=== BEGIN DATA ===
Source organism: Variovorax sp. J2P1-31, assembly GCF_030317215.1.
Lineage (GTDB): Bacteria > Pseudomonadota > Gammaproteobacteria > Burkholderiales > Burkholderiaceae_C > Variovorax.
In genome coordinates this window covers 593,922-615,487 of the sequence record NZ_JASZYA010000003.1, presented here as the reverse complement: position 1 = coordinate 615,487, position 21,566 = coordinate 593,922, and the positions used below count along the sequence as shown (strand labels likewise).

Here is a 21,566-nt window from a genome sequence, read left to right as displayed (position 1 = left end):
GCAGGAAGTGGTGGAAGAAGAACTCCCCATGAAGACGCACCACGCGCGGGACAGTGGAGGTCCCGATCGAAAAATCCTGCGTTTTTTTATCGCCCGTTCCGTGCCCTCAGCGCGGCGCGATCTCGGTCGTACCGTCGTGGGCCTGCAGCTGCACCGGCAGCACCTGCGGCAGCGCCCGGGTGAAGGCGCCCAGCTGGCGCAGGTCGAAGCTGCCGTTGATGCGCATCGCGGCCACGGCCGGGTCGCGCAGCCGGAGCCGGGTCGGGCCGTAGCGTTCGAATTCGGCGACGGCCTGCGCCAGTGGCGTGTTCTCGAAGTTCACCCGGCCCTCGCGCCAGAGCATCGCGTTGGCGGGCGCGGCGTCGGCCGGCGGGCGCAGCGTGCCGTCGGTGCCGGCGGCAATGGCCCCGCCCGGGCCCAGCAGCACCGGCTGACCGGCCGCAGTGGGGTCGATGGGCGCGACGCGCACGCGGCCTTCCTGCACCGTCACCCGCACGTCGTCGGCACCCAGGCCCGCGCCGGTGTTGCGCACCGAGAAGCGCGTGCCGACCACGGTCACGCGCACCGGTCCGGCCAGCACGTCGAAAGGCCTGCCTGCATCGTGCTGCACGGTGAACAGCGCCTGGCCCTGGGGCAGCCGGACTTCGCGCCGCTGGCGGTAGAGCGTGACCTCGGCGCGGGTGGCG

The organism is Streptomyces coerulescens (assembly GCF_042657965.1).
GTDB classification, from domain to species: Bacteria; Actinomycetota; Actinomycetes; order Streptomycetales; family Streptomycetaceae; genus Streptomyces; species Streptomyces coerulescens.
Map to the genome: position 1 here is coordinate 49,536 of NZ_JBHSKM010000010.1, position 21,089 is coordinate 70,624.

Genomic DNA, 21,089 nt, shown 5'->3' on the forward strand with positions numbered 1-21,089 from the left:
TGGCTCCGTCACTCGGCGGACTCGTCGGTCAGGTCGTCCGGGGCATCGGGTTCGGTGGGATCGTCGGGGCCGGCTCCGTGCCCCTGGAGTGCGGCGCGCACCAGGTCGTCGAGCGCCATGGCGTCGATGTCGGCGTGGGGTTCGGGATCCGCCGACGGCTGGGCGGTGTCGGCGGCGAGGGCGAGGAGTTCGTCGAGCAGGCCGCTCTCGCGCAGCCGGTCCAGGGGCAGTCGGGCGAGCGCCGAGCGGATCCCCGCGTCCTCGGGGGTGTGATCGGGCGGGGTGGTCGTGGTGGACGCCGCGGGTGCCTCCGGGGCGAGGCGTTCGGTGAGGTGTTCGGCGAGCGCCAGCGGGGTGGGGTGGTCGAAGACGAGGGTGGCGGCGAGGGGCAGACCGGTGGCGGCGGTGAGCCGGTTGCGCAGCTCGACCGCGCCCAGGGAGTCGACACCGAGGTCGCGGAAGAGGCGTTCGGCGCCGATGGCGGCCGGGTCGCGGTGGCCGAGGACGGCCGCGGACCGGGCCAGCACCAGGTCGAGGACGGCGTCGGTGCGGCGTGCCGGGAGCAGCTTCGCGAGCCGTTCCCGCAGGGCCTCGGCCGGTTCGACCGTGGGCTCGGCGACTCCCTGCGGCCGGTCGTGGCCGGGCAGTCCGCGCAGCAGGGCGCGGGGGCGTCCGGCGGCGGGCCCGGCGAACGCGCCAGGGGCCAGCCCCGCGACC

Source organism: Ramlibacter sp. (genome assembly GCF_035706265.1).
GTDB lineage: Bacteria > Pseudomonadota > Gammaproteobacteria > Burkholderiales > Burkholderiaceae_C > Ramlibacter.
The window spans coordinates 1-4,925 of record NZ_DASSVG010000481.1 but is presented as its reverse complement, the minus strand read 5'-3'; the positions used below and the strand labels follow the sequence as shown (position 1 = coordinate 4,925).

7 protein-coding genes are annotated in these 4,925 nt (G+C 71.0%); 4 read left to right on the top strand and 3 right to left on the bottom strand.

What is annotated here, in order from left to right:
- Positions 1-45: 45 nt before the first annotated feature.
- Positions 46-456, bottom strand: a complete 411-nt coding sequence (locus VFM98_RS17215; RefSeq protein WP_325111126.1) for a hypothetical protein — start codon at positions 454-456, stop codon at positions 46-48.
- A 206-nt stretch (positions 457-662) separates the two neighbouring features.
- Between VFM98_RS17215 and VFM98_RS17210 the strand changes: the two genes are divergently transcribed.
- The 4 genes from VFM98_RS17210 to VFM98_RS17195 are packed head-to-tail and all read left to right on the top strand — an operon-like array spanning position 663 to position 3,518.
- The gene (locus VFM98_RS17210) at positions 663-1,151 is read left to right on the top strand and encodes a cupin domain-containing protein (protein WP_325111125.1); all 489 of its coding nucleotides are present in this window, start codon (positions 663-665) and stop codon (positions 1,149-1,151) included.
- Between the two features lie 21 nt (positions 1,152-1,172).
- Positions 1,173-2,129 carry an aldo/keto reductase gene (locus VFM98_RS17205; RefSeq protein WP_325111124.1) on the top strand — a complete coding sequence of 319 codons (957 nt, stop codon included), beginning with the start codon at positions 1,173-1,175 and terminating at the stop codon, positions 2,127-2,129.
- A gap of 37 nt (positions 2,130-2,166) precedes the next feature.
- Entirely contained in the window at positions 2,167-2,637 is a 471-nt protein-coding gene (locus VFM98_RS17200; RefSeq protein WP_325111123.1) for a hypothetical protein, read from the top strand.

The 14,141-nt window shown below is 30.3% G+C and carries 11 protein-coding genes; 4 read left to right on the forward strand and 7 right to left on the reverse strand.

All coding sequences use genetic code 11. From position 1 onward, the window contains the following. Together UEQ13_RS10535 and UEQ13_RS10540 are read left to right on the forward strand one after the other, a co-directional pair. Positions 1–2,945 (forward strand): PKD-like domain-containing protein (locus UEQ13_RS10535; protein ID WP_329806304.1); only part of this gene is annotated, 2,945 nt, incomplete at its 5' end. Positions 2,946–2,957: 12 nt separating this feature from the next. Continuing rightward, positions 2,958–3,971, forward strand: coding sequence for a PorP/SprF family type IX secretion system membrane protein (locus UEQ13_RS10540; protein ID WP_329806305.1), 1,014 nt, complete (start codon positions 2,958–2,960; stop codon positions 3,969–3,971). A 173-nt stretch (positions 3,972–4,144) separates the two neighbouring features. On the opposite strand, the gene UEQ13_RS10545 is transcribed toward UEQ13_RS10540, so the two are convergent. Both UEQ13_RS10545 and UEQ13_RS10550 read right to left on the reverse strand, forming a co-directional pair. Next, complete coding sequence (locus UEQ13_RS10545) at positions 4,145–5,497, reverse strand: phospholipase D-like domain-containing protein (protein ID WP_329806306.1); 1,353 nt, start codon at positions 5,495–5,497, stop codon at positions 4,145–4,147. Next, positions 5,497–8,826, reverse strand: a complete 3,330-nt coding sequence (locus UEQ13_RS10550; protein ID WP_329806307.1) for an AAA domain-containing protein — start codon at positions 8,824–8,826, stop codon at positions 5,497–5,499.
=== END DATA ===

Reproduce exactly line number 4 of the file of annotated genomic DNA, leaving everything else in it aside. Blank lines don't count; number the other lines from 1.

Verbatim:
Here is a 21,566-nt window from a genome sequence, read left to right as displayed (position 1 = left end):